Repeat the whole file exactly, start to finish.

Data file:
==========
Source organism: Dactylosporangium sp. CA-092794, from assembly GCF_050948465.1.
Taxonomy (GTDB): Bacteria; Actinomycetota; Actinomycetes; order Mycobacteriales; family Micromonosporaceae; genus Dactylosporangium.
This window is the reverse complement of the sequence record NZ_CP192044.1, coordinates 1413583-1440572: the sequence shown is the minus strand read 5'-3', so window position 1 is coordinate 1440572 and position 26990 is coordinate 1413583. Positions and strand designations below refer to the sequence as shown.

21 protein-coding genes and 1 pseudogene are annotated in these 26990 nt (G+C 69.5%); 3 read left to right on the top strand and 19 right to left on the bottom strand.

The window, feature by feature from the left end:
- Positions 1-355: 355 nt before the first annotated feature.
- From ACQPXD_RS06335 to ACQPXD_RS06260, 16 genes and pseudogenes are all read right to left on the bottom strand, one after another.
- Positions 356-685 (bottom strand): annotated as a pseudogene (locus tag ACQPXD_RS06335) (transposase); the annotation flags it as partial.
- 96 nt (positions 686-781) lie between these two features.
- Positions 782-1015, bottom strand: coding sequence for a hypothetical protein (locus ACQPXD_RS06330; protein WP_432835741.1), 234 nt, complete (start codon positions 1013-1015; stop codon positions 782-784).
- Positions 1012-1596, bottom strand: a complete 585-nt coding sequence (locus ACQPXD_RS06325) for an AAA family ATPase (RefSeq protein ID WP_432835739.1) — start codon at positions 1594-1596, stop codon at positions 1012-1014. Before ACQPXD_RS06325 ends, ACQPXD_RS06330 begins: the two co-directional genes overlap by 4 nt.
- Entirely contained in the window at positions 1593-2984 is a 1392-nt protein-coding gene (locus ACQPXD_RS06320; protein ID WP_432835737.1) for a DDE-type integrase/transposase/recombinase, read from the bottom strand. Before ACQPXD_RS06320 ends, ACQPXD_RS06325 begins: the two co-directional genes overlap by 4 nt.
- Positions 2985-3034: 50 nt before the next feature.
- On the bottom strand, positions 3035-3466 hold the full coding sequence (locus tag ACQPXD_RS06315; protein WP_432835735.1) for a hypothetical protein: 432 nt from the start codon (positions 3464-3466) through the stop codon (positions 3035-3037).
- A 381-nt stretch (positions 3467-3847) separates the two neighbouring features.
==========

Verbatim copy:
Source organism: Dactylosporangium sp. CA-092794, from assembly GCF_050948465.1.
Taxonomy (GTDB): Bacteria; Actinomycetota; Actinomycetes; order Mycobacteriales; family Micromonosporaceae; genus Dactylosporangium.
This window is the reverse complement of the sequence record NZ_CP192044.1, coordinates 1413583-1440572: the sequence shown is the minus strand read 5'-3', so window position 1 is coordinate 1440572 and position 26990 is coordinate 1413583. Positions and strand designations below refer to the sequence as shown.

21 protein-coding genes and 1 pseudogene are annotated in these 26990 nt (G+C 69.5%); 3 read left to right on the top strand and 19 right to left on the bottom strand.

The window, feature by feature from the left end:
- Positions 1-355: 355 nt before the first annotated feature.
- From ACQPXD_RS06335 to ACQPXD_RS06260, 16 genes and pseudogenes are all read right to left on the bottom strand, one after another.
- Positions 356-685 (bottom strand): annotated as a pseudogene (locus tag ACQPXD_RS06335) (transposase); the annotation flags it as partial.
- 96 nt (positions 686-781) lie between these two features.
- Positions 782-1015, bottom strand: coding sequence for a hypothetical protein (locus ACQPXD_RS06330; protein WP_432835741.1), 234 nt, complete (start codon positions 1013-1015; stop codon positions 782-784).
- Positions 1012-1596, bottom strand: a complete 585-nt coding sequence (locus ACQPXD_RS06325) for an AAA family ATPase (RefSeq protein ID WP_432835739.1) — start codon at positions 1594-1596, stop codon at positions 1012-1014. Before ACQPXD_RS06325 ends, ACQPXD_RS06330 begins: the two co-directional genes overlap by 4 nt.
- Entirely contained in the window at positions 1593-2984 is a 1392-nt protein-coding gene (locus ACQPXD_RS06320; protein ID WP_432835737.1) for a DDE-type integrase/transposase/recombinase, read from the bottom strand. Before ACQPXD_RS06320 ends, ACQPXD_RS06325 begins: the two co-directional genes overlap by 4 nt.
- Positions 2985-3034: 50 nt before the next feature.
- On the bottom strand, positions 3035-3466 hold the full coding sequence (locus tag ACQPXD_RS06315; protein WP_432835735.1) for a hypothetical protein: 432 nt from the start codon (positions 3464-3466) through the stop codon (positions 3035-3037).
- A 381-nt stretch (positions 3467-3847) separates the two neighbouring features.